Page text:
The level of crime in China grew exponentially in 2009, and the same went up in 2010. The crime is expected to disrupt the order in the market and interfere with stability at social level. The crime of property has equally been reported. The prosecution of criminals escalated in the year 2009 by 10% and there was a 20% increase in the number of cases at public level. The increase in crime is to blame for economic crisis (Rawski, 2001). Due to crime levels escalating, studies show that conflicts related to employment will not be resolved regardless of whether the economy will improve. This year, it is predicted that robbery and theft will continue increasing. Among the crimes, robbery in the street and burglary are top on the list in many Chinese towns. Last year, close to 80,000 crimes among them tax evasion were reported. In addition, about 60,000 gangs of crime were confronted in the same year.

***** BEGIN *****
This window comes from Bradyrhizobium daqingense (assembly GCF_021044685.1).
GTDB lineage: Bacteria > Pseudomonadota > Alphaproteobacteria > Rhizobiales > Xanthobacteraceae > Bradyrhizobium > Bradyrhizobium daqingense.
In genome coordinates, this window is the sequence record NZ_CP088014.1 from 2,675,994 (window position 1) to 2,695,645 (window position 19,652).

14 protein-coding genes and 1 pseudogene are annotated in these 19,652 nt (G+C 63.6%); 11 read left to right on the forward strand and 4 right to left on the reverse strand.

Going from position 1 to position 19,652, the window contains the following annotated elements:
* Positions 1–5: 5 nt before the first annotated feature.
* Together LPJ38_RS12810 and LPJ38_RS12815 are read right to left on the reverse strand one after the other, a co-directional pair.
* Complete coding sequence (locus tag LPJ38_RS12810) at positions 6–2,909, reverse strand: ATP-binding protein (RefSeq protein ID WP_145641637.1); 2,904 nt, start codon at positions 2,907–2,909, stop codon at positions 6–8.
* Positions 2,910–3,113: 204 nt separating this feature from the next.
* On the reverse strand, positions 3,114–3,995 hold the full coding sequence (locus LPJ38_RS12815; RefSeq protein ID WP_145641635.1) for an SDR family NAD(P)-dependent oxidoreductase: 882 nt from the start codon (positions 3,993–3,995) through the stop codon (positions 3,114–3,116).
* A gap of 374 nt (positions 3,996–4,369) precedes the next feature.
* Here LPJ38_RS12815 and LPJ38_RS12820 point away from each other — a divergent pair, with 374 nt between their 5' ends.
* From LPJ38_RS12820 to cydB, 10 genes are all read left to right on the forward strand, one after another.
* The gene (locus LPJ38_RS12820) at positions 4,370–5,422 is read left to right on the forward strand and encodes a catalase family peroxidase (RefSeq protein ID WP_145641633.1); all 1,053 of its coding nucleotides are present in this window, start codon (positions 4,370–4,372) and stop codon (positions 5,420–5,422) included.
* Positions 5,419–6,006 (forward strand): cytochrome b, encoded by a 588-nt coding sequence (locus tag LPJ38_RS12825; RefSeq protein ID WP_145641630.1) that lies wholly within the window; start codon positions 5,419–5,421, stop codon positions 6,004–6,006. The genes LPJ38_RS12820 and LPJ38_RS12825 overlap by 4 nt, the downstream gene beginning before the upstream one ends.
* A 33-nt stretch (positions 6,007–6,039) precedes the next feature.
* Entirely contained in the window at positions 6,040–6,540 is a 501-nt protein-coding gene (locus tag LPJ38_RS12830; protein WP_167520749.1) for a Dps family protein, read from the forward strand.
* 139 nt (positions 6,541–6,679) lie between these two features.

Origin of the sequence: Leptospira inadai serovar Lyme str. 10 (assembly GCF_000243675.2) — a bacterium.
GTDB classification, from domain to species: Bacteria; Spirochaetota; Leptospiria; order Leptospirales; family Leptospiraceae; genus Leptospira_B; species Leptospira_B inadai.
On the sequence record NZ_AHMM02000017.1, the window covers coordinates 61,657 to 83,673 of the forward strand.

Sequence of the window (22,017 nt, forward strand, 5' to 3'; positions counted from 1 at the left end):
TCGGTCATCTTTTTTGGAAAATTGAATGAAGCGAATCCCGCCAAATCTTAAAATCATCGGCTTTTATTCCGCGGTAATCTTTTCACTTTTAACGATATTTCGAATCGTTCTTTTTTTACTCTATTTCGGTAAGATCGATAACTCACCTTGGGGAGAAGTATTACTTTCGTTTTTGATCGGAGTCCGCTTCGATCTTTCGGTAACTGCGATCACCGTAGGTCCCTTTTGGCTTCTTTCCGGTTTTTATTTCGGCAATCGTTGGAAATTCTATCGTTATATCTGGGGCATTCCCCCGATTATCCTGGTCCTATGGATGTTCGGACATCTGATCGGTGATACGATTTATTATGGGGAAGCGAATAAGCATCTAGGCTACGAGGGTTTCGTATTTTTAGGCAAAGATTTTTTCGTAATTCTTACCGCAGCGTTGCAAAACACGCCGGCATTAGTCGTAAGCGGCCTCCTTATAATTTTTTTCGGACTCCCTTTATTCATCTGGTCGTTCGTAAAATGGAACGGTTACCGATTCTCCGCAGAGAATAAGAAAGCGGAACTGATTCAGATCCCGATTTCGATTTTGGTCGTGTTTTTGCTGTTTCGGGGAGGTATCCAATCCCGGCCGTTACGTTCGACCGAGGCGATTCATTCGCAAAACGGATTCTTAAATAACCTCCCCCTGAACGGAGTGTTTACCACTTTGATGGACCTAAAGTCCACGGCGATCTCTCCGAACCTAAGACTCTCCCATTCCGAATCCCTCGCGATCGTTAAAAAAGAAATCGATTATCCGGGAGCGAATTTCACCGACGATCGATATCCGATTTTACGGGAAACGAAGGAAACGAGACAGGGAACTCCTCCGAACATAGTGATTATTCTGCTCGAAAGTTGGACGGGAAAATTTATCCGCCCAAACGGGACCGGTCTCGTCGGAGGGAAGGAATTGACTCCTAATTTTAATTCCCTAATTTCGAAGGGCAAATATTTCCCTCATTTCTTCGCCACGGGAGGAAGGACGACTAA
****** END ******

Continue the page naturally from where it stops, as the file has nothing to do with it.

Energy use in China has gone up since 2001 when it joined the world trade organization. Over the last few years, the energy used went up by 71.5%, with GDP growing with 10.0% in 2007. Due to increase in energy use, China produces the highest amount of greenhouse effects according to a research by an agency from Dutch. In terms of renewing energy, China is also a leading nation in that field. Recently, the country announced plans of minimizing the total energy of coal consumed to 4 billion by 2015. The growth in economy that has been witnessed in China has been closely linked with the amount of energy consumed. However, the extreme use of energy by Chinese alongside pollution has put the country under a big threat. Due to this, the country has decided to take measures because they are not ready to put their environment at risk. The plans are underway to ensure the amount of energy used is lowered and emissions of carbon in the next four years. China managed to reduce the amount of energy consumed by 19.1 % in 2010 and this is close 20%, which is their target.